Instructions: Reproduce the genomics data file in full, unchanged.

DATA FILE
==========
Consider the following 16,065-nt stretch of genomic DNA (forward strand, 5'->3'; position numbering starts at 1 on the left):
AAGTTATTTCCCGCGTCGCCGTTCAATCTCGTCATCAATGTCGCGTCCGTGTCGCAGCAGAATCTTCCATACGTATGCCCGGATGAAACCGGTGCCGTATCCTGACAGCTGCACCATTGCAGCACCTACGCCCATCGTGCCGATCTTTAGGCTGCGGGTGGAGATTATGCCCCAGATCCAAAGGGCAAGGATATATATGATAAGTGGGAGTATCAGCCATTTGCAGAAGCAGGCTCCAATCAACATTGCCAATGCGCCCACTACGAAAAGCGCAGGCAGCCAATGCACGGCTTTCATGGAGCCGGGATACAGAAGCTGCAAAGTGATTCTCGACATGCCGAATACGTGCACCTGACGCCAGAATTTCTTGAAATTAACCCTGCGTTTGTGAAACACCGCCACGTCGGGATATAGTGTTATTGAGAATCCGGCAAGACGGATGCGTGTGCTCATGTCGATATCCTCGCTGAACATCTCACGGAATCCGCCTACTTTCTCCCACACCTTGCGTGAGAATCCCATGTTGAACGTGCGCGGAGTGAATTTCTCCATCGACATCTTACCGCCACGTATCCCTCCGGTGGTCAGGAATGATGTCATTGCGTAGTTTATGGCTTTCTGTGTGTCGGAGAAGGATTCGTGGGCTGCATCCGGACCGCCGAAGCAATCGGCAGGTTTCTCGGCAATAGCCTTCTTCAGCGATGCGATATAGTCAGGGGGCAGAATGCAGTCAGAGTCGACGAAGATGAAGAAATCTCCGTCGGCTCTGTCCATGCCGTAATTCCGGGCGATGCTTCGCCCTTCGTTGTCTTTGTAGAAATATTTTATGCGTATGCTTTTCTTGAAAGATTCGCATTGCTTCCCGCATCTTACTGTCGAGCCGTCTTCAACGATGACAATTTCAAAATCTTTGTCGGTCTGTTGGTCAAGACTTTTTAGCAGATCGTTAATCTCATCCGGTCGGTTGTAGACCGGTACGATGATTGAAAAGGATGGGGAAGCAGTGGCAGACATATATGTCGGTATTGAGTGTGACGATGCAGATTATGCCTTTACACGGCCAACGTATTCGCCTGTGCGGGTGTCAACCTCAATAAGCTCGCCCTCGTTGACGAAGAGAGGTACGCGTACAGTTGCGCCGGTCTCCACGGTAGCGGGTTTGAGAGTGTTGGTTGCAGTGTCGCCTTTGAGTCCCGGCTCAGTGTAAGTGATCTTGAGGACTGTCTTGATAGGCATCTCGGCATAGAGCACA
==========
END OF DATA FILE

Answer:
Consider the following 16,065-nt stretch of genomic DNA (forward strand, 5'->3'; position numbering starts at 1 on the left):
AAGTTATTTCCCGCGTCGCCGTTCAATCTCGTCATCAATGTCGCGTCCGTGTCGCAGCAGAATCTTCCATACGTATGCCCGGATGAAACCGGTGCCGTATCCTGACAGCTGCACCATTGCAGCACCTACGCCCATCGTGCCGATCTTTAGGCTGCGGGTGGAGATTATGCCCCAGATCCAAAGGGCAAGGATATATATGATAAGTGGGAGTATCAGCCATTTGCAGAAGCAGGCTCCAATCAACATTGCCAATGCGCCCACTACGAAAAGCGCAGGCAGCCAATGCACGGCTTTCATGGAGCCGGGATACAGAAGCTGCAAAGTGATTCTCGACATGCCGAATACGTGCACCTGACGCCAGAATTTCTTGAAATTAACCCTGCGTTTGTGAAACACCGCCACGTCGGGATATAGTGTTATTGAGAATCCGGCAAGACGGATGCGTGTGCTCATGTCGATATCCTCGCTGAACATCTCACGGAATCCGCCTACTTTCTCCCACACCTTGCGTGAGAATCCCATGTTGAACGTGCGCGGAGTGAATTTCTCCATCGACATCTTACCGCCACGTATCCCTCCGGTGGTCAGGAATGATGTCATTGCGTAGTTTATGGCTTTCTGTGTGTCGGAGAAGGATTCGTGGGCTGCATCCGGACCGCCGAAGCAATCGGCAGGTTTCTCGGCAATAGCCTTCTTCAGCGATGCGATATAGTCAGGGGGCAGAATGCAGTCAGAGTCGACGAAGATGAAGAAATCTCCGTCGGCTCTGTCCATGCCGTAATTCCGGGCGATGCTTCGCCCTTCGTTGTCTTTGTAGAAATATTTTATGCGTATGCTTTTCTTGAAAGATTCGCATTGCTTCCCGCATCTTACTGTCGAGCCGTCTTCAACGATGACAATTTCAAAATCTTTGTCGGTCTGTTGGTCAAGACTTTTTAGCAGATCGTTAATCTCATCCGGTCGGTTGTAGACCGGTACGATGATTGAAAAGGATGGGGAAGCAGTGGCAGACATATATGTCGGTATTGAGTGTGACGATGCAGATTATGCCTTTACACGGCCAACGTATTCGCCTGTGCGGGTGTCAACCTCAATAAGCTCGCCCTCGTTGACGAAGAGAGGTACGCGTACAGTTGCGCCGGTCTCCACGGTAGCGGGTTTGAGAGTGTTGGTTGCAGTGTCGCCTTTGAGTCCCGGCTCAGTGTAAGTGATCTTGAGGACTGTCTTGATAGGCATCTCGGCATAGAGCACA